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“Facing Our Racism: Becoming Conscious Partners”
July 25 from 12:00 pm - 4:30 pmFree
Register here (Registration ends at 11am on the day of, and the Zoom link will be sent right after that.)
The killing of Daunte Wright, George Floyd and Breonna Taylor galvanized White people to become “conscious partners” with our Black sisters and brothers to end racism. Crucial to this new understanding and awareness is the formation of genuine, open, truthful relationships between Black and White community members. You are invited to take part in a “Facing Our Racism: Becoming Conscious Partners” workshop which analyzes the systemic, institutional, policy, and power-driven persecution and discrimination against Black Americans since the very beginning of slavery. The anniversary of George Floyd’s death reminds us that the work to combat racism is far from over.
About the Facilitators
Dr. Connie Holmes, EdD, psychologist (ret.), counseled cancer patients and their families for 28 years in Boston and in the San Francisco Bay area. She is a member of the Diocesan Commission on Reparations of the Episcopal Diocese of Massachusetts and Clerk of the Vestry of Good Shepherd Church in Watertown, MA. She is available to conduct these workshops throughout the United States. Her great-grandfather perished in Theresienstadt, a World War II concentration camp. Her exposure to the horrors of the Final Solution has motivated her to join the struggle for racial justice in the United States.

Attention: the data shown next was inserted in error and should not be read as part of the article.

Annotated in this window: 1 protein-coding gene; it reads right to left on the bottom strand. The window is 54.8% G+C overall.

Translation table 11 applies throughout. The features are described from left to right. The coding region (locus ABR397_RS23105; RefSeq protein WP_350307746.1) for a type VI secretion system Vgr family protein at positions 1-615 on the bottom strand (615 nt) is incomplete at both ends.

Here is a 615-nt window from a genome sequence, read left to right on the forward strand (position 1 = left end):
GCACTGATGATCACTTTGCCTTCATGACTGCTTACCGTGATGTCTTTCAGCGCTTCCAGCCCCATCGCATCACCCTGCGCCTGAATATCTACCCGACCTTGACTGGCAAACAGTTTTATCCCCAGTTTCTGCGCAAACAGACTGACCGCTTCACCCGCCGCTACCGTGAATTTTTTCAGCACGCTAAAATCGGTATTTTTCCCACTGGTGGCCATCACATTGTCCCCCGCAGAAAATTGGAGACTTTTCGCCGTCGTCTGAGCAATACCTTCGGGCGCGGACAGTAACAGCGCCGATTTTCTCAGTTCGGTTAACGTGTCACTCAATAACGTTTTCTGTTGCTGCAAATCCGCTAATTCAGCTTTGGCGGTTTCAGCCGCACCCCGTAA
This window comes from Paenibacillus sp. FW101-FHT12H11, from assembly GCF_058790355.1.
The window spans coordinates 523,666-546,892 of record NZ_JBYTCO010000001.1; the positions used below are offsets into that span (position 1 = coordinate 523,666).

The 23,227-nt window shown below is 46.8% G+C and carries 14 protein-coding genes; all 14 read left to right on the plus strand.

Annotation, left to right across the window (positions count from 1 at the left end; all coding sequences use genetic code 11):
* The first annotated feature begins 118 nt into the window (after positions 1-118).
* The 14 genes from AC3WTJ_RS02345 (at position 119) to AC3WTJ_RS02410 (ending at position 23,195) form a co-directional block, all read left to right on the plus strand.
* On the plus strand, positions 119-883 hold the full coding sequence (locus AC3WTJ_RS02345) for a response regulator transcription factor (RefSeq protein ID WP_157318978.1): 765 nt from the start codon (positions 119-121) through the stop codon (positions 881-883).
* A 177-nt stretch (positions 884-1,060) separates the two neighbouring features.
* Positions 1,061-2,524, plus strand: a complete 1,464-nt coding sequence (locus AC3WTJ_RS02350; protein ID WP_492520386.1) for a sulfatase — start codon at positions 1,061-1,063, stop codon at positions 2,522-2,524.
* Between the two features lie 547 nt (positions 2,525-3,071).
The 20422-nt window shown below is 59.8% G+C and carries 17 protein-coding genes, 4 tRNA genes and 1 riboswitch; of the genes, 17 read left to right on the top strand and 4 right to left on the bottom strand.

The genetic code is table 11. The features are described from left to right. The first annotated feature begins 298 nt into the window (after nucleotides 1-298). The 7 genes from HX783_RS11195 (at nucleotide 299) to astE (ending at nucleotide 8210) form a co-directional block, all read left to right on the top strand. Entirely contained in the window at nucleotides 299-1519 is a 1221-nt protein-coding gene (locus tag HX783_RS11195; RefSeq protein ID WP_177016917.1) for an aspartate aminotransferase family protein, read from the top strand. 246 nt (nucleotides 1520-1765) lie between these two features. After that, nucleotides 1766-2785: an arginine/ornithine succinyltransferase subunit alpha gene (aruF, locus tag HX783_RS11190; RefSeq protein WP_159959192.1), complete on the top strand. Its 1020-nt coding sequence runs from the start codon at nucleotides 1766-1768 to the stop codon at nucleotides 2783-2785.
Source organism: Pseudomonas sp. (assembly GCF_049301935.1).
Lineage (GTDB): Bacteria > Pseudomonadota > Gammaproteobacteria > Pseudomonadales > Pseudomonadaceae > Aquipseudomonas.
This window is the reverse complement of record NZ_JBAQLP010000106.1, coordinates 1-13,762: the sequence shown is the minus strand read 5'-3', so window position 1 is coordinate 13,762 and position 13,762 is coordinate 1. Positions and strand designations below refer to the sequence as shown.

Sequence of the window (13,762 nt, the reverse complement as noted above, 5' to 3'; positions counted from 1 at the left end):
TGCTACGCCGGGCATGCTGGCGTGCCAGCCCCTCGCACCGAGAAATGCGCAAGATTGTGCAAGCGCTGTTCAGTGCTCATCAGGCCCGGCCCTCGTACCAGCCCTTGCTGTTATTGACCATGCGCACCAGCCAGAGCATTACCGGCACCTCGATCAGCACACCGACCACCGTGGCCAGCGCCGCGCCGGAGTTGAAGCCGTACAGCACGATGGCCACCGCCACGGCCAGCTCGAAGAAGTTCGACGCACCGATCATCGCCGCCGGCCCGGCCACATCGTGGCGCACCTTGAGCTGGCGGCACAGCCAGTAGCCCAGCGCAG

Dolores Moorehead, MS, APCC is the Lead Navigator/ Multi-Cultural Client Support Clinician at the Women’s Cancer Resource Center in Berkeley with over 30 years of experience that includes the American Cancer Society. She has worked with diverse populations including LGBTQIA+, African Americans, Latinos, and Asian Pacific Islanders. She is committed to improving communication between doctors, nurses, and other medical professionals about the medical needs and access to care of diverse populations.
Rev. Dr. David Killian: “Connie Holmes and Dolores Moorehead are superb facilitators to help us to ‘face our racism’ and dismantle embedded structures of racial inequality and oppression. Their work is transformative and life-changing for the participants and vitally needed in our society today.”
Brenda Vaccaro, Psy.D.: “As a psychologist and mental health innovator, Dr. Holmes has forged and promoted therapeutic environments that prioritize social justice and heighten multicultural awareness. A tireless advocate for equitable access to support, she has been a pioneer in acknowledging and addressing issues of oppression, privilege, and power. Her work reflects a deep commitment to redefining mental health services in a way that is more attuned and responsive to the race-based traumatic stress that burdens communities of color. Her approach empowers people to heal and to reclaim the path toward their best possible lives.”
Grace Church in Newton, St. Mary’s Church in Dorchester, the Charles River Deanery, Temple Shalom in Newton, Temple Beth Zion in Brookline, ten other congregations, and Cooperative Metropolitan Ministries (CMM), the greater Boston area’s oldest interfaith social justice organization that has been fighting racism since 1966.